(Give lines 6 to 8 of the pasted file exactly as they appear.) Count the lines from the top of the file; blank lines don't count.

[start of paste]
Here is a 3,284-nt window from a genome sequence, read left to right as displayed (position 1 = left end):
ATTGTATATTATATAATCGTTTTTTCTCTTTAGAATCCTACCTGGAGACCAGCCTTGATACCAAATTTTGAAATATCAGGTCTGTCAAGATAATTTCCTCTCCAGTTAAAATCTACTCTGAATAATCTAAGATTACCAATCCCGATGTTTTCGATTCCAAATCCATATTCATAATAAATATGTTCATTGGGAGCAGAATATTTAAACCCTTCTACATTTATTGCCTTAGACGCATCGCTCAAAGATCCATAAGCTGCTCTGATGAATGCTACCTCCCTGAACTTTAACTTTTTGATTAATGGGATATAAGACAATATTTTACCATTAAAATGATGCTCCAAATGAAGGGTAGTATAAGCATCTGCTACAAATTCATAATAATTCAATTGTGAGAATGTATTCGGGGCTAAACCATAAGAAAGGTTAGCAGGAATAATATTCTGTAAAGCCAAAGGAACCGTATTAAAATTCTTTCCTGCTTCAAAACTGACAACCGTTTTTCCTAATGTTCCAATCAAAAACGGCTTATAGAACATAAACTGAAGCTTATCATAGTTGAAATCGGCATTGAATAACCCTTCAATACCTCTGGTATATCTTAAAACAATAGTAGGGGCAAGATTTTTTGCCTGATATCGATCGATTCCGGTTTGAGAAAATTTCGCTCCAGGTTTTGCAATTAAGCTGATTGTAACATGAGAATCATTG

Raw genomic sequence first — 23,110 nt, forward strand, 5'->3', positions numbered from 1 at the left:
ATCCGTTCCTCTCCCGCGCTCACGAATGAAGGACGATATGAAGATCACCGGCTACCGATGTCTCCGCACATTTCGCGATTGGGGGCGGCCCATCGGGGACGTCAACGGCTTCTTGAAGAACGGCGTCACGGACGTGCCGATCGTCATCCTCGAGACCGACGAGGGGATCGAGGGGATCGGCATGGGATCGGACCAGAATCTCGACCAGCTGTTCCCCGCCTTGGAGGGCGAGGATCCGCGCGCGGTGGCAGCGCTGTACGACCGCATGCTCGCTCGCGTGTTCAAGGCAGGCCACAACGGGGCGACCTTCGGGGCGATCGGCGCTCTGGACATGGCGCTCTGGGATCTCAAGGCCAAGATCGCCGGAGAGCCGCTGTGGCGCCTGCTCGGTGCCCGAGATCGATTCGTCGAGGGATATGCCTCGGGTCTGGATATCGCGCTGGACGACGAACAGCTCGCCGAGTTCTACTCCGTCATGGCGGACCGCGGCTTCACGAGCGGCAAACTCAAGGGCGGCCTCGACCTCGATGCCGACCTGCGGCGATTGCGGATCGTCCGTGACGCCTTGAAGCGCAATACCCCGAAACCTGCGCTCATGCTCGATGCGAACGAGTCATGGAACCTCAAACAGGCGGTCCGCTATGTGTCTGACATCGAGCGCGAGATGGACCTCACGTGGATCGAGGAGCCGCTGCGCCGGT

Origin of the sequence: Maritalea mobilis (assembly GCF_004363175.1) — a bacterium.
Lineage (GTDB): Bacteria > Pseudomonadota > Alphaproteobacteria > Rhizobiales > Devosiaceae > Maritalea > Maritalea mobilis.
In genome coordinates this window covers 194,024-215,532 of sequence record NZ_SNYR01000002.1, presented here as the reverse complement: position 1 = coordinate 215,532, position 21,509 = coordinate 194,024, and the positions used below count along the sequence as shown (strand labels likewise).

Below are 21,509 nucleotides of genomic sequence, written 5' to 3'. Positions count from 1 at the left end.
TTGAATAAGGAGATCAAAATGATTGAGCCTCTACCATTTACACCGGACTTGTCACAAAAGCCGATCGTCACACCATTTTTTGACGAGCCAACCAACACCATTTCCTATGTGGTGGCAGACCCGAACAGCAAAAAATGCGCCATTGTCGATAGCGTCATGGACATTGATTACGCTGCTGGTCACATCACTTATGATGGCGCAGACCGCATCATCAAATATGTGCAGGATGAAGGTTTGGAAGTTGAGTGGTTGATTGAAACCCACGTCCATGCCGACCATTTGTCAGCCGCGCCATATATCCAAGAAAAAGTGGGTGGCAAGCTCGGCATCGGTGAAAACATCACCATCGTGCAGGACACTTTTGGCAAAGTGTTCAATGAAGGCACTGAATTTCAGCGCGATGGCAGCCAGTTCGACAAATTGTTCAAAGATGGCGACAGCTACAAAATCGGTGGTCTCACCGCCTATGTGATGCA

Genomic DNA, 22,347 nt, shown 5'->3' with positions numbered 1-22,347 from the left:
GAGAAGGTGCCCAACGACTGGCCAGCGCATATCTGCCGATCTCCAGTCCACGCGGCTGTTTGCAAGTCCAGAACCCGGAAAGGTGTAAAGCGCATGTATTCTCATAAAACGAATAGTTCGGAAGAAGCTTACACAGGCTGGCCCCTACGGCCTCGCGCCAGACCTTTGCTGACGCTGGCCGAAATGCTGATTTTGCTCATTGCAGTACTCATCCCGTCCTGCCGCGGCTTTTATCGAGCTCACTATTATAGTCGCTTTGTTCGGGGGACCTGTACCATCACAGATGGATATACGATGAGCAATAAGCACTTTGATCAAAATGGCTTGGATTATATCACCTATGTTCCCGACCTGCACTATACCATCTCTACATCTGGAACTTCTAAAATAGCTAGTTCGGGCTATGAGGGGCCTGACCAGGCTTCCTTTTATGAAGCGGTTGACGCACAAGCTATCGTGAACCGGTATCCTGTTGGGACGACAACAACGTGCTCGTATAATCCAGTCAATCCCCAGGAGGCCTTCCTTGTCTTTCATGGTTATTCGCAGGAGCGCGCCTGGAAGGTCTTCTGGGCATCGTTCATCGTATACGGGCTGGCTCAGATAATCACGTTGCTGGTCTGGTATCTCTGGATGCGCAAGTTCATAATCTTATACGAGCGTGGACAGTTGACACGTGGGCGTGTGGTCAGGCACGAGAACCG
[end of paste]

Lineage (GTDB): Bacteria > Pseudomonadota > Alphaproteobacteria > Rhizobiales > Devosiaceae > Maritalea > Maritalea mobilis.
In genome coordinates this window covers 194,024-215,532 of sequence record NZ_SNYR01000002.1, presented here as the reverse complement: position 1 = coordinate 215,532, position 21,509 = coordinate 194,024, and the positions used below count along the sequence as shown (strand labels likewise).

Below are 21,509 nucleotides of genomic sequence, written 5' to 3'. Positions count from 1 at the left end.